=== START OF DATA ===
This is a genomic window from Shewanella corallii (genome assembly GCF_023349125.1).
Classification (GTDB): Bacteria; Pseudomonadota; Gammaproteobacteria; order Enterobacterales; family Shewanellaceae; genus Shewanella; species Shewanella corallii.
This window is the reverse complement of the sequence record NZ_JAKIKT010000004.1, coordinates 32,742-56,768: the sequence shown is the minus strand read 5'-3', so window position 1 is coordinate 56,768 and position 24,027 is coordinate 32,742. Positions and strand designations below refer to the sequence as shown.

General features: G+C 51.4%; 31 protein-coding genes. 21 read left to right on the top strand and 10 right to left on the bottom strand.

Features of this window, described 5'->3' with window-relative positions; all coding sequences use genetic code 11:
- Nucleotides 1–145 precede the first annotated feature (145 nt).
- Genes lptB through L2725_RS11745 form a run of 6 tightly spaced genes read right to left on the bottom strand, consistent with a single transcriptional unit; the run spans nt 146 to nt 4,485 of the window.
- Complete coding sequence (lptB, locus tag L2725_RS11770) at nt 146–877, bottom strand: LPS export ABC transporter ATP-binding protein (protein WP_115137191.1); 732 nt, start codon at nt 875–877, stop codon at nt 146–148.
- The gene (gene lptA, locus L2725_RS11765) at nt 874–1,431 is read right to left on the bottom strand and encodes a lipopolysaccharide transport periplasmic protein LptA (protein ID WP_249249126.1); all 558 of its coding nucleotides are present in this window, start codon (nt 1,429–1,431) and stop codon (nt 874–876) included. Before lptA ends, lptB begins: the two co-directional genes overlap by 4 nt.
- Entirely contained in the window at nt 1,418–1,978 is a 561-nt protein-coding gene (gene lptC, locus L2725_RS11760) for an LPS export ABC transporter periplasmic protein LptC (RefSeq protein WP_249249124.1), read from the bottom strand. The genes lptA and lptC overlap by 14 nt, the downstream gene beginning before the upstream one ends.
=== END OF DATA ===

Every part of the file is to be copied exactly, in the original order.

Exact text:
This is a genomic window from Shewanella corallii (genome assembly GCF_023349125.1).
Classification (GTDB): Bacteria; Pseudomonadota; Gammaproteobacteria; order Enterobacterales; family Shewanellaceae; genus Shewanella; species Shewanella corallii.
This window is the reverse complement of the sequence record NZ_JAKIKT010000004.1, coordinates 32,742-56,768: the sequence shown is the minus strand read 5'-3', so window position 1 is coordinate 56,768 and position 24,027 is coordinate 32,742. Positions and strand designations below refer to the sequence as shown.

General features: G+C 51.4%; 31 protein-coding genes. 21 read left to right on the top strand and 10 right to left on the bottom strand.

Features of this window, described 5'->3' with window-relative positions; all coding sequences use genetic code 11:
- Nucleotides 1–145 precede the first annotated feature (145 nt).
- Genes lptB through L2725_RS11745 form a run of 6 tightly spaced genes read right to left on the bottom strand, consistent with a single transcriptional unit; the run spans nt 146 to nt 4,485 of the window.
- Complete coding sequence (lptB, locus tag L2725_RS11770) at nt 146–877, bottom strand: LPS export ABC transporter ATP-binding protein (protein WP_115137191.1); 732 nt, start codon at nt 875–877, stop codon at nt 146–148.
- The gene (gene lptA, locus L2725_RS11765) at nt 874–1,431 is read right to left on the bottom strand and encodes a lipopolysaccharide transport periplasmic protein LptA (protein ID WP_249249126.1); all 558 of its coding nucleotides are present in this window, start codon (nt 1,429–1,431) and stop codon (nt 874–876) included. Before lptA ends, lptB begins: the two co-directional genes overlap by 4 nt.
- Entirely contained in the window at nt 1,418–1,978 is a 561-nt protein-coding gene (gene lptC, locus L2725_RS11760) for an LPS export ABC transporter periplasmic protein LptC (RefSeq protein WP_249249124.1), read from the bottom strand. The genes lptA and lptC overlap by 14 nt, the downstream gene beginning before the upstream one ends.